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Philippi, West Virginia

Philippi (pronounced 'FILL-uh-pea') is a city in and the county seat of Barbour County, West Virginia, United States. The population was 2,870 at the 2000 census. In 1861, the city was the site of the Battle of Philippi, known as "The Philippi Races". Although a minor skirmish, this is considered the earliest notable land action of the American Civil War.

Philippi is the home of Alderson-Broaddus College, a four-year liberal-arts college affiliated with the American Baptist Churches.

The city has a weekly newspaper, The Barbour Democrat.

Geography

Philippi is located along the Tygart Valley River at (39.151569, -80.043472).

According to the United States Census Bureau, the city has a total area of 2.9 square miles (7.6 km²), of which, 2.8 square miles (7.4 km²) of it is land and 0.1 square miles (0.3 km²) of it (3.40%) is water.

Most of the town is located in the Valley, but part of it, including the college campus, is on "Battle Hill" overlooking the Valley.

A railroad line runs through Philippi, but is now used only by freight trains, passenger rail service having been discontinued in 1957 (the old passenger-rail station has been turned into a museum). The town also has a private airport.

Demographics

As of the census of 2000, there were 2,870 people, 1,119 households, and 668 families residing in the city. The population density was 1,010.6 people per square mile (390.2/km²). There were 1,260 housing units at an average density of 443.7/sq mi (171.3/km²).

The racial makeup of the city was 94.77% White, 1.11% African American, 1.05% Native American, 0.87% Asian, 0.03% Pacific Islander, 0.42% from other races, and 1.74% from two or more races. Hispanic or Latino of any race were 0.80% of the population. In addition, the area has a significant population of racially mixed (though often light-skinned and blue-eyed) people, known locally as 'the Chestnut Ridge people', whose specific origins are uncertain. They are categorized by many scholars among the Melungeons found scattered throughout Appalachia.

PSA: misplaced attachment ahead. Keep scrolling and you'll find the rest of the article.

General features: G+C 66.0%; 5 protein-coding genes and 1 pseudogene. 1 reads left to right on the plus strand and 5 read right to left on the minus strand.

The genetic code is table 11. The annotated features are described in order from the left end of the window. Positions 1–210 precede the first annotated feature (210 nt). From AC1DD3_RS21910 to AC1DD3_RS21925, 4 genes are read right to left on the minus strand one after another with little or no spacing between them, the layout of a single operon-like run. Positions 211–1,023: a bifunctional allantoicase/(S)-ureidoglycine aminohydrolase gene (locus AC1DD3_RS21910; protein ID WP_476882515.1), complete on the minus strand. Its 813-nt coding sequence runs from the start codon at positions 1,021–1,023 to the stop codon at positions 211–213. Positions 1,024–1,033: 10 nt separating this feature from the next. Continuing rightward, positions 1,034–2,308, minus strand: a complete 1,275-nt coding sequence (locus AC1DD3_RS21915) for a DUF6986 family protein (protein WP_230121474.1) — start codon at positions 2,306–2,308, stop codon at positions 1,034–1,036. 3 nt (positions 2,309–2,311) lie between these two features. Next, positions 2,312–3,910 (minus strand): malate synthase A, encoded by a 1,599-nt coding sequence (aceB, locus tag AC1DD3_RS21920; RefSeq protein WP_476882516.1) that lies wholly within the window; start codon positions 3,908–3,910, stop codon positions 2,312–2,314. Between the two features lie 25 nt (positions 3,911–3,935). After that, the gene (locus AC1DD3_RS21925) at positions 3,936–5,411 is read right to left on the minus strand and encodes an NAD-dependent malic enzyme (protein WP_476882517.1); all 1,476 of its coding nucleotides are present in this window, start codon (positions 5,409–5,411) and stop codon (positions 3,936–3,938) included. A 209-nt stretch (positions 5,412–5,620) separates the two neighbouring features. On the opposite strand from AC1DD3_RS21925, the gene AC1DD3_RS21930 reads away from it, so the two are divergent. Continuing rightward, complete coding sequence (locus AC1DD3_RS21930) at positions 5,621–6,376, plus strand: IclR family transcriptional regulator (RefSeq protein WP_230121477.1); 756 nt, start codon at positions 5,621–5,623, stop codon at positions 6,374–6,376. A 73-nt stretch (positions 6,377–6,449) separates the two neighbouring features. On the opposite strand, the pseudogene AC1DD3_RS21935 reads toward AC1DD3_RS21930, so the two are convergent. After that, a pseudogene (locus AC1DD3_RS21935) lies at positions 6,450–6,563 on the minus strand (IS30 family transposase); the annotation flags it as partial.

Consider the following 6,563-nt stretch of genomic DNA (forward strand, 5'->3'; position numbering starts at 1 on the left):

There were 1,119 households out of which 27.4% had children under the age of 18 living with them, 44.7% were married couples living together, 11.3% had a female householder with no husband present, and 40.3% were non-families. 36.9% of all households were made up of individuals and 19.6% had someone living alone who was 65 years of age or older. The average household size was 2.25 and the average family size was 2.92.

In the city the population was spread out with 20.9% under the age of 18, 18.0% from 18 to 24, 22.7% from 25 to 44, 19.8% from 45 to 64, and 18.6% who were 65 years of age or older. The median age was 34 years. For every 100 females there were 78.5 males. For every 100 females age 18 and over, there were 74.2 males.